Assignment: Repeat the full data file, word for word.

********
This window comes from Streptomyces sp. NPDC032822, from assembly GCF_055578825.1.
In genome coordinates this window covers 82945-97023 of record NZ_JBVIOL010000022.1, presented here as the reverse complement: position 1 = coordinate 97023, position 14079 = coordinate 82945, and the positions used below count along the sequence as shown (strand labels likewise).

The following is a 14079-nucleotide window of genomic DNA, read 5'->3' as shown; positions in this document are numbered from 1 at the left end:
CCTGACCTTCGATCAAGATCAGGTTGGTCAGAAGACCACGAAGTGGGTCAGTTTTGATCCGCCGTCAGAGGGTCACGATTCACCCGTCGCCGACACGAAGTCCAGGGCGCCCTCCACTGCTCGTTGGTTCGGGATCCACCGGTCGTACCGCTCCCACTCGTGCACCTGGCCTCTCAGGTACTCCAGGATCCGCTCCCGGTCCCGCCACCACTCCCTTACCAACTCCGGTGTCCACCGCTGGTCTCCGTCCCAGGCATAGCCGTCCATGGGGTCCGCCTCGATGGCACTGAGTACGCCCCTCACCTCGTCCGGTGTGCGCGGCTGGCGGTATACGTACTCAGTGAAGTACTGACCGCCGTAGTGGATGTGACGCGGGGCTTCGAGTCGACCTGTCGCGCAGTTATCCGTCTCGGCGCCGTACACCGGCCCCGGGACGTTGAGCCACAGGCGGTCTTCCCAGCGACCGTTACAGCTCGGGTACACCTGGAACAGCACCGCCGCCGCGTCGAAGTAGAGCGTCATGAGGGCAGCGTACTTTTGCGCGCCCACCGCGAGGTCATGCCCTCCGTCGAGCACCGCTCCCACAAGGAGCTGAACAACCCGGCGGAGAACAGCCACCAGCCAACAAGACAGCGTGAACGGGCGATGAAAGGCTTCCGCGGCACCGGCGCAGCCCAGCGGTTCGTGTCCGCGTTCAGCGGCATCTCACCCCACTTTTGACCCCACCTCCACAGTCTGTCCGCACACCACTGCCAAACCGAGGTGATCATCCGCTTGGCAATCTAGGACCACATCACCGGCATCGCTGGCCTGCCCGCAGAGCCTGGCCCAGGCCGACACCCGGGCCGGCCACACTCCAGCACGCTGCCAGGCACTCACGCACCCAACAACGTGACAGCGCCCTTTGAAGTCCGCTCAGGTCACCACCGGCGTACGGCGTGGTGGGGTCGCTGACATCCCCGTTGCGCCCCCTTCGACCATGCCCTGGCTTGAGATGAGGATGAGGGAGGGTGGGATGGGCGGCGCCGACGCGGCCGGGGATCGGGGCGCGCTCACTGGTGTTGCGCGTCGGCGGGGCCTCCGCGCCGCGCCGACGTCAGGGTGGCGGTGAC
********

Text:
This window comes from Streptomyces sp. NPDC032822, from assembly GCF_055578825.1.
In genome coordinates this window covers 82945-97023 of record NZ_JBVIOL010000022.1, presented here as the reverse complement: position 1 = coordinate 97023, position 14079 = coordinate 82945, and the positions used below count along the sequence as shown (strand labels likewise).

The following is a 14079-nucleotide window of genomic DNA, read 5'->3' as shown; positions in this document are numbered from 1 at the left end:
CCTGACCTTCGATCAAGATCAGGTTGGTCAGAAGACCACGAAGTGGGTCAGTTTTGATCCGCCGTCAGAGGGTCACGATTCACCCGTCGCCGACACGAAGTCCAGGGCGCCCTCCACTGCTCGTTGGTTCGGGATCCACCGGTCGTACCGCTCCCACTCGTGCACCTGGCCTCTCAGGTACTCCAGGATCCGCTCCCGGTCCCGCCACCACTCCCTTACCAACTCCGGTGTCCACCGCTGGTCTCCGTCCCAGGCATAGCCGTCCATGGGGTCCGCCTCGATGGCACTGAGTACGCCCCTCACCTCGTCCGGTGTGCGCGGCTGGCGGTATACGTACTCAGTGAAGTACTGACCGCCGTAGTGGATGTGACGCGGGGCTTCGAGTCGACCTGTCGCGCAGTTATCCGTCTCGGCGCCGTACACCGGCCCCGGGACGTTGAGCCACAGGCGGTCTTCCCAGCGACCGTTACAGCTCGGGTACACCTGGAACAGCACCGCCGCCGCGTCGAAGTAGAGCGTCATGAGGGCAGCGTACTTTTGCGCGCCCACCGCGAGGTCATGCCCTCCGTCGAGCACCGCTCCCACAAGGAGCTGAACAACCCGGCGGAGAACAGCCACCAGCCAACAAGACAGCGTGAACGGGCGATGAAAGGCTTCCGCGGCACCGGCGCAGCCCAGCGGTTCGTGTCCGCGTTCAGCGGCATCTCACCCCACTTTTGACCCCACCTCCACAGTCTGTCCGCACACCACTGCCAAACCGAGGTGATCATCCGCTTGGCAATCTAGGACCACATCACCGGCATCGCTGGCCTGCCCGCAGAGCCTGGCCCAGGCCGACACCCGGGCCGGCCACACTCCAGCACGCTGCCAGGCACTCACGCACCCAACAACGTGACAGCGCCCTTTGAAGTCCGCTCAGGTCACCACCGGCGTACGGCGTGGTGGGGTCGCTGACATCCCCGTTGCGCCCCCTTCGACCATGCCCTGGCTTGAGATGAGGATGAGGGAGGGTGGGATGGGCGGCGCCGACGCGGCCGGGGATCGGGGCGCGCTCACTGGTGTTGCGCGTCGGCGGGGCCTCCGCGCCGCGCCGACGTCAGGGTGGCGGTGAC